When a personal story is bigger than you

Non-fiction storytellers have long been using the first person narrative to explore matters that are bigger than themselves. Especially in documentary film, personal stories are intimate and help us form a powerful connection with what’s on screen. This is also a good place to start tackling difficult subjects – from national traumas to social taboos.

While most filmmakers aim to document a very personal story for their family and community, well crafted and engaging stories often go beyond this and shine a light on universal topics that resonate widely.

We spoke to some of our alumni who have produced compelling films based on their personal experiences. We wanted to hear about how this style of storytelling helps tell a larger, more universally relatable story, and how the format allows the exploring of complex human experiences.

We talked to Andrea Suwito (GSDF 2021), Kagiso Latane (GSDF 2021) and Mohamed Shalaby (GSDF 2018) who shared their journey making the films, and their impact.

Andrea’s beautiful portrait of her grandmother helped break a silence in her community, starting discussions about the erasure of the Chinese-Indonesian identity more openly. Kagiso’s honest sharing of pregnancy loss has encouraged other people to come forward with their own stories. And Mohamed’s film opened up a space for a range of people to talk about topics like mental health and the politics of the body.

Read highlights of the conversation.

 

Andrea Suwito (GSDF 2021) – My Grandmother is a Bird | Indonesia

Andrea’s story is about her grandmother Indriati, an 88-year-old Chinese-Indonesian woman, who explores the meaning of her past name, which she was forced to change 60 years ago by the Indonesian government. The film is a powerful exploration of identity, memory, and cultural heritage.

Q. Why did you want to tell this story?

I began working on this story during the pandemic when I would often visit my grandmother in the village and listen to her stories. I felt that it was such a shame that she had lived through all these experiences, but her grandchildren or even her kids didn’t really know many of them. I decided to make this film to ensure my grandma’s stories live on for my aunts, uncles, cousins, nephews, nieces, in a way that people of all ages and backgrounds could understand.

What is the larger message you wanted to get across? Do you feel like you achieved this?

In a way, I did achieve what I had initially wanted to. My family attended the premiere of the film at Jogja-NETPAC (JAFF), an annual film festival held in Indonesia, which was a significant achievement. Seeing them go to the cinema was heartwarming, especially since some of them hadn’t been to one in decades because of the persecutions that are mentioned in the film. Moreover, the film was later watched by a broader international audience, which was an even bigger and unexpected step for me. I never even imagined that could happen.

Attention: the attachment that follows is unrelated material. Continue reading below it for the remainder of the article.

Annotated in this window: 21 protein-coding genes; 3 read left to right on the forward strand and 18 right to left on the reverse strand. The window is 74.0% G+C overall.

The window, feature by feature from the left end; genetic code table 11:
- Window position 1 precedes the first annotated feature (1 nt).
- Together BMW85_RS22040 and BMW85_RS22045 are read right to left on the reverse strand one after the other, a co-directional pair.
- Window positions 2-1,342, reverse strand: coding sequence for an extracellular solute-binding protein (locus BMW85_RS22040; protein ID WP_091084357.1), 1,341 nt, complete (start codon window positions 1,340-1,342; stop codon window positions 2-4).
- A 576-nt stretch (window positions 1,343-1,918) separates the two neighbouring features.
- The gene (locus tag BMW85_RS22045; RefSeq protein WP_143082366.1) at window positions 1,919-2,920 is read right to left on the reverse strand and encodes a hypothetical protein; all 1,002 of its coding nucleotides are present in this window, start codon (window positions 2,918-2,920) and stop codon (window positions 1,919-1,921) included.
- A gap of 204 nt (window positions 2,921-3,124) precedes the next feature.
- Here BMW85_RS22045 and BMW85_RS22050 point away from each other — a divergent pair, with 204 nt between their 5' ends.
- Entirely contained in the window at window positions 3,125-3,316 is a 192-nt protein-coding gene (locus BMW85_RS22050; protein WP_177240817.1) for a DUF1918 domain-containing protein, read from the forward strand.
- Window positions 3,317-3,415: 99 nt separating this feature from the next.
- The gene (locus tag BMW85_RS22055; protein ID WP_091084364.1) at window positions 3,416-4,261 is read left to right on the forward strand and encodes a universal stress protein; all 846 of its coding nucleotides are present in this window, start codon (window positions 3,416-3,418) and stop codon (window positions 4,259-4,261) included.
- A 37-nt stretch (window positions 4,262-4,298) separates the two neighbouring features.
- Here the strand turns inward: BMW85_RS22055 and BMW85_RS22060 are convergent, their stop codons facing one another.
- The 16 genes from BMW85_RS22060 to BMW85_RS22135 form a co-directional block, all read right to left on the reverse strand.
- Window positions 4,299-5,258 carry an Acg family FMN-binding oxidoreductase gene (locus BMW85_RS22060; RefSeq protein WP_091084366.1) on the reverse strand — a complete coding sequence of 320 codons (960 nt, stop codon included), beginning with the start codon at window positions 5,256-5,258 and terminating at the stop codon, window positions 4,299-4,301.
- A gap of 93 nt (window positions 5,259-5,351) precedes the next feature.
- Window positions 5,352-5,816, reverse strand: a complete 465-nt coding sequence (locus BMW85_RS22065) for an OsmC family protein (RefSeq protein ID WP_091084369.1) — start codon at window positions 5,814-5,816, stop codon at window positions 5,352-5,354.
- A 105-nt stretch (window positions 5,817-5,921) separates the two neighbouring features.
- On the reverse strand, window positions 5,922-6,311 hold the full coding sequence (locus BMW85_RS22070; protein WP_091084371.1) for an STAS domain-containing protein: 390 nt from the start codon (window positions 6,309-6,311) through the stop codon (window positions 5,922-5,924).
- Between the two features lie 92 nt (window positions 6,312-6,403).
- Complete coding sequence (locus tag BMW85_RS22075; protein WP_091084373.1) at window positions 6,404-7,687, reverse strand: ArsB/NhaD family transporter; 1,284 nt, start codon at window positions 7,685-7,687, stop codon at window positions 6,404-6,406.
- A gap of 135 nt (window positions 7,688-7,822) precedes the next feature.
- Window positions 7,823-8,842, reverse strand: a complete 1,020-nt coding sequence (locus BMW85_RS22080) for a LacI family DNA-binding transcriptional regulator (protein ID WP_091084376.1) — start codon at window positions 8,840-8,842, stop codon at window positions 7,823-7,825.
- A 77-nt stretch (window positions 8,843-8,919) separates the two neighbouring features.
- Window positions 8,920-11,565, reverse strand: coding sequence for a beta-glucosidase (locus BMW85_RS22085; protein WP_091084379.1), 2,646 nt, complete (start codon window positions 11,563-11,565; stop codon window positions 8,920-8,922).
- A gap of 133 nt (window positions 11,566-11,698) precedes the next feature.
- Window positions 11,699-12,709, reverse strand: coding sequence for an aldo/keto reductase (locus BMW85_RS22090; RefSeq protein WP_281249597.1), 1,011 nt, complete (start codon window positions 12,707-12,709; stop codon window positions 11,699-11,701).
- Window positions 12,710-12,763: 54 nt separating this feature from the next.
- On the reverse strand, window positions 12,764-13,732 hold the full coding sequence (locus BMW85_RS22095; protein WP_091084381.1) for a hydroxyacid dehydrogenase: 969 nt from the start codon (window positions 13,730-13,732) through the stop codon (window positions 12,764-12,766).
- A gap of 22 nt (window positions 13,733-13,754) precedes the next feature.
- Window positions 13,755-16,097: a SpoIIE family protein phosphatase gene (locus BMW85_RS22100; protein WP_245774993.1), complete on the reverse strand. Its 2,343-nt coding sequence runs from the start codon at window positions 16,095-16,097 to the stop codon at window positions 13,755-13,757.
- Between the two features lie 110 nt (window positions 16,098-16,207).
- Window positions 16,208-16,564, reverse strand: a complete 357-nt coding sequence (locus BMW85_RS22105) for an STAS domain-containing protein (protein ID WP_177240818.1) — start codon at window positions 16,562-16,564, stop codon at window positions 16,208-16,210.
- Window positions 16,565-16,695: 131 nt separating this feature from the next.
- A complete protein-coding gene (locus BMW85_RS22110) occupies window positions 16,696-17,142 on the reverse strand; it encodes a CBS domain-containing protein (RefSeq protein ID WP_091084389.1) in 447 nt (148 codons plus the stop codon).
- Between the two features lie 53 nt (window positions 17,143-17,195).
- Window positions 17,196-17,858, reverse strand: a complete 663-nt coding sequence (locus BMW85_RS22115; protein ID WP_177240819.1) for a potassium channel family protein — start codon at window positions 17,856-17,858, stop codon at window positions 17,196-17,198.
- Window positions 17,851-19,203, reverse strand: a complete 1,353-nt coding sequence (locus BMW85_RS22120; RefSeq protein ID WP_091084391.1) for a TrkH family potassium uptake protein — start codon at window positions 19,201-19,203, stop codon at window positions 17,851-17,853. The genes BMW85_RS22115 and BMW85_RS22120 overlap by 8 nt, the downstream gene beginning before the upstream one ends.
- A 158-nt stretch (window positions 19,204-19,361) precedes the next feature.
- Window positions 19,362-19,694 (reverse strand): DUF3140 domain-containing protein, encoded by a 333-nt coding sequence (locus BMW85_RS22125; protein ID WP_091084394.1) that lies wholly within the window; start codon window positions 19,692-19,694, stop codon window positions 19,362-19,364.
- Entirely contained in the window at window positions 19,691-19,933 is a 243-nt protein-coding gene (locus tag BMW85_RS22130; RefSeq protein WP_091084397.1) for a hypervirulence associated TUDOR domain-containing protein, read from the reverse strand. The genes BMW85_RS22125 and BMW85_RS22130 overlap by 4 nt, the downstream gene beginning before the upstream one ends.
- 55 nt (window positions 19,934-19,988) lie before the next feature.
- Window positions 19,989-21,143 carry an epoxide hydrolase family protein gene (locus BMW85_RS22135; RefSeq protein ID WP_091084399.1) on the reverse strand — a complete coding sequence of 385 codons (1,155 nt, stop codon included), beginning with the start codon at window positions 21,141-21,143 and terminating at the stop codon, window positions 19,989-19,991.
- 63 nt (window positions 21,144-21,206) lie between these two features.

What were some unexpected challenges while producing this story?

The unexpected challenge came with the VFX, which I had never worked with before. This vision was only made possible with the help of some friends who are architects who knew how to work with 3D designs, which was crucial for pitching the film early on. However, when we reached the post-production stage with an actual VFX team, it became clear the process is very complicated. Because I didn’t understand how to use the technology, I hadn’t prepared the necessary steps during production to fully support the VFX process in post-production. Fortunately, the VFX team led by Cundra Setiabudhi was incredibly supportive and highly professional in helping to bring this vision to life. Their expertise and dedication made a significant difference in overcoming the challenges faced in post-production.

What would you change about how you told this story, if at all? Why?

Ideally, I would’ve wanted to move away from the expositional nature of the film and focus more on exploring the lore of the phoenix creature. I envisioned playing around with the language of the film to create a deeper and more immersive experience. However, I constantly remind myself of the purpose behind making this film – it is for my grandmother and my family, to help us remember our roots, understand what our people have been through and reflect on what we can do to prevent events like this from occurring again. I believe the current style of the film is the most suitable to achieve this.